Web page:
My National Writers Union colleague Dian Killian asked me to review this book that she co-authored: Connor, Jane Marantz, and Dian Killian. Connecting Across Differences: An Introduction to Compassionate, Nonviolent Communication. New York: Hungry Duck Press, 2004. It’s a sort of mutual self-help book, with exercises designed to help you get people you work with to be more open-minded toward one another, which sounds innocent enough.
Sorry, but I can’t do it. I thought I could, but as I read the first chapter with all its emphasis on promoting compassion, I realized that I disagree violently. “Compassion” is just what we don’t need to encourage at this point.
“Compassion” is passion on behalf of somebody else, vicarious passion. It was what Bill Clinton was expressing when he would say “I feel your pain.” The problem is that nobody can feel anybody else’s pain the way that other person feels it.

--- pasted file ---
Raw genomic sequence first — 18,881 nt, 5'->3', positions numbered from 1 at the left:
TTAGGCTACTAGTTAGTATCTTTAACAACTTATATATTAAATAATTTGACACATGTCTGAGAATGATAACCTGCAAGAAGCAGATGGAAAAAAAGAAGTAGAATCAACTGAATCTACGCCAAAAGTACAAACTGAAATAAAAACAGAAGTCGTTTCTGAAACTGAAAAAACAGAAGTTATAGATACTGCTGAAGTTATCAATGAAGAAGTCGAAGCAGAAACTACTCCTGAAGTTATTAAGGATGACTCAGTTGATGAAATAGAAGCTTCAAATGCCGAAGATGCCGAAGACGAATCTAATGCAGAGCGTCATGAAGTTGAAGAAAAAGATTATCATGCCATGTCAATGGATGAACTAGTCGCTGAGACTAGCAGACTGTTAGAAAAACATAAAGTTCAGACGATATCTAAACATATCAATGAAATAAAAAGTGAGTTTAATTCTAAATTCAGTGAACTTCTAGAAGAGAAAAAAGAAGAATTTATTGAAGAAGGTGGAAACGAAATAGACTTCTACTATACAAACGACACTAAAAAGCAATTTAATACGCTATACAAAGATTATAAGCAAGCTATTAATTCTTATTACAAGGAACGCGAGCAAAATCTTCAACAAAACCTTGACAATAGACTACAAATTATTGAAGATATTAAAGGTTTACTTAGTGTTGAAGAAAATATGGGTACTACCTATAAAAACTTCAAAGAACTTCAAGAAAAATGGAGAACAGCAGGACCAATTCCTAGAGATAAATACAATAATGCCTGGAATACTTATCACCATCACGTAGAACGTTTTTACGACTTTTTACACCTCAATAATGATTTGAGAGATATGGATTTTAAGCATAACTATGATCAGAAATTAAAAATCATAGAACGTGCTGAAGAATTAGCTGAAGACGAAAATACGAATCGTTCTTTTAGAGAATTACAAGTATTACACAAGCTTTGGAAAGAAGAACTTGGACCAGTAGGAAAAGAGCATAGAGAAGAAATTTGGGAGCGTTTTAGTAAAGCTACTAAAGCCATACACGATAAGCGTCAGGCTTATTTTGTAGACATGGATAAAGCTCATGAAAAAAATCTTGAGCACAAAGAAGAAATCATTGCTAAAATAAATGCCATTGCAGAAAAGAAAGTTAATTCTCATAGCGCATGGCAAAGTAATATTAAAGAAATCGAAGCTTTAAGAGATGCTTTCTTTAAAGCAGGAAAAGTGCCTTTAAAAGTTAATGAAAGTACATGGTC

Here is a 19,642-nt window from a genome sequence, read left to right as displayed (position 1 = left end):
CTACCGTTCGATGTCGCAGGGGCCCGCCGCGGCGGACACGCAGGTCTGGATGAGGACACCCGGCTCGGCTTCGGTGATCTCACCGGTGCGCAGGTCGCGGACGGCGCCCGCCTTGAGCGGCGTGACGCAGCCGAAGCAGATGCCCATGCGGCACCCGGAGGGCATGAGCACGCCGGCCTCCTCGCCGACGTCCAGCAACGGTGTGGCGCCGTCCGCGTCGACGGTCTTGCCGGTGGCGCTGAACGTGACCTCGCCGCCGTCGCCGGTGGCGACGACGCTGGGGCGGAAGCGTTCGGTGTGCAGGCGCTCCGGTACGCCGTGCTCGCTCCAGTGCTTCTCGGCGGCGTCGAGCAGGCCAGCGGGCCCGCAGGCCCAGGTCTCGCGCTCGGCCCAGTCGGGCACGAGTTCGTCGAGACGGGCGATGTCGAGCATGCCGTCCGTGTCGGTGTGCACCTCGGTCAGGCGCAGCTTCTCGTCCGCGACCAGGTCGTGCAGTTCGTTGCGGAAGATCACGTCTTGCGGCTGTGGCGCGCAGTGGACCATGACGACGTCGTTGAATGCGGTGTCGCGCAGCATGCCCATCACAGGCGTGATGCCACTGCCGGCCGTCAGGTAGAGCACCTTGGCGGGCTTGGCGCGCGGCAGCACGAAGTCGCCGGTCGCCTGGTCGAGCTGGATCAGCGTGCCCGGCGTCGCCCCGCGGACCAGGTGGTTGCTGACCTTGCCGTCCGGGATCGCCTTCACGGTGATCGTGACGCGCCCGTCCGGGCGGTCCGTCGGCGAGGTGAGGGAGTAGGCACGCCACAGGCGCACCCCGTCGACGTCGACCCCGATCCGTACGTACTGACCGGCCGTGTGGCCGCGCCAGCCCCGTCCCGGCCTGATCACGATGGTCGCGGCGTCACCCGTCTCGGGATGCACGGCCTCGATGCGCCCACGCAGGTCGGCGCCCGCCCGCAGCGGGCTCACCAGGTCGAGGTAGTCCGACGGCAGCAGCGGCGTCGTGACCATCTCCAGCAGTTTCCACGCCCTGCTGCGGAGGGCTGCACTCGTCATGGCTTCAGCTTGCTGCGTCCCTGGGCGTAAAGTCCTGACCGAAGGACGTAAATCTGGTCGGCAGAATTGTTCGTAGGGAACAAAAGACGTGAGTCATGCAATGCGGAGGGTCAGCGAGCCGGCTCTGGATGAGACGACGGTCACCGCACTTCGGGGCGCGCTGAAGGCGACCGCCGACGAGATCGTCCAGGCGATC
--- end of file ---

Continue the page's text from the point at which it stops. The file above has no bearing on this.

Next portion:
George W. Bush is a compassionate conservative; that’s why he ordered troops to invade Iraq, because of his compassion for people he imagined as longing to be ruled by the U.S. instead of Sadam. The people who try and sometimes succeed to murder abortion doctors are compassionate, saving the unborn whom they imagine as longing for good Christian lives. The 9 guys who hijacked the planes and rammed them into the Twin Towers were compassionate, delivering their correligionaries from the oppression of the Great Satan, and delivering the people in the towers from their lives of sin. There is entirely too much free-floating compassion going around.
Any kind of passion is powerful and therefore dangerous. Vicarious passion is the most dangerous of all, because it makes people intervene in other people’s lives in ways that can do much more harm than good. We can’t live very interesting lives without it, but to promote “compassion” as a value in itself is a very bad idea. What we need is more rationality, to hold the passion in check or to channel it to useful purposes. If you want a literary example of how destructive compassion can be, even in the context of a good cause, check out Bertolt Brecht, especially his short didactic play Die Maßnahme – “The Measures Taken.”